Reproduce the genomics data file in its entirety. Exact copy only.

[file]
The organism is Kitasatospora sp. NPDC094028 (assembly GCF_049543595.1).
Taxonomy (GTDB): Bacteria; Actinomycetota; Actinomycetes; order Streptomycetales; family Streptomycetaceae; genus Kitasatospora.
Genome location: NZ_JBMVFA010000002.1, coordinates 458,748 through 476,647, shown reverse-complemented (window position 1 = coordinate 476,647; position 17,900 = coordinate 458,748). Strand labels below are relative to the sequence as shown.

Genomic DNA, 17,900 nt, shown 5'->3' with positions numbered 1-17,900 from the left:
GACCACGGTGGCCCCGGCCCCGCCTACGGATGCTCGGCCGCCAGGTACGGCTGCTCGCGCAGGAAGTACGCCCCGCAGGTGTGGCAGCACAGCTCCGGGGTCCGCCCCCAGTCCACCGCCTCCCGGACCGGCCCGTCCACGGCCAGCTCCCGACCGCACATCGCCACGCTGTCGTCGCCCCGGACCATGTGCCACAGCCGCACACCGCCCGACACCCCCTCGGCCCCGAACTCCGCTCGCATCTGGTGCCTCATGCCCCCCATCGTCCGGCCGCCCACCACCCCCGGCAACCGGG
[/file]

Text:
The organism is Kitasatospora sp. NPDC094028 (assembly GCF_049543595.1).
Taxonomy (GTDB): Bacteria; Actinomycetota; Actinomycetes; order Streptomycetales; family Streptomycetaceae; genus Kitasatospora.
Genome location: NZ_JBMVFA010000002.1, coordinates 458,748 through 476,647, shown reverse-complemented (window position 1 = coordinate 476,647; position 17,900 = coordinate 458,748). Strand labels below are relative to the sequence as shown.

Genomic DNA, 17,900 nt, shown 5'->3' with positions numbered 1-17,900 from the left:
GACCACGGTGGCCCCGGCCCCGCCTACGGATGCTCGGCCGCCAGGTACGGCTGCTCGCGCAGGAAGTACGCCCCGCAGGTGTGGCAGCACAGCTCCGGGGTCCGCCCCCAGTCCACCGCCTCCCGGACCGGCCCGTCCACGGCCAGCTCCCGACCGCACATCGCCACGCTGTCGTCGCCCCGGACCATGTGCCACAGCCGCACACCGCCCGACACCCCCTCGGCCCCGAACTCCGCTCGCATCTGGTGCCTCATGCCCCCCATCGTCCGGCCGCCCACCACCCCCGGCAACCGGG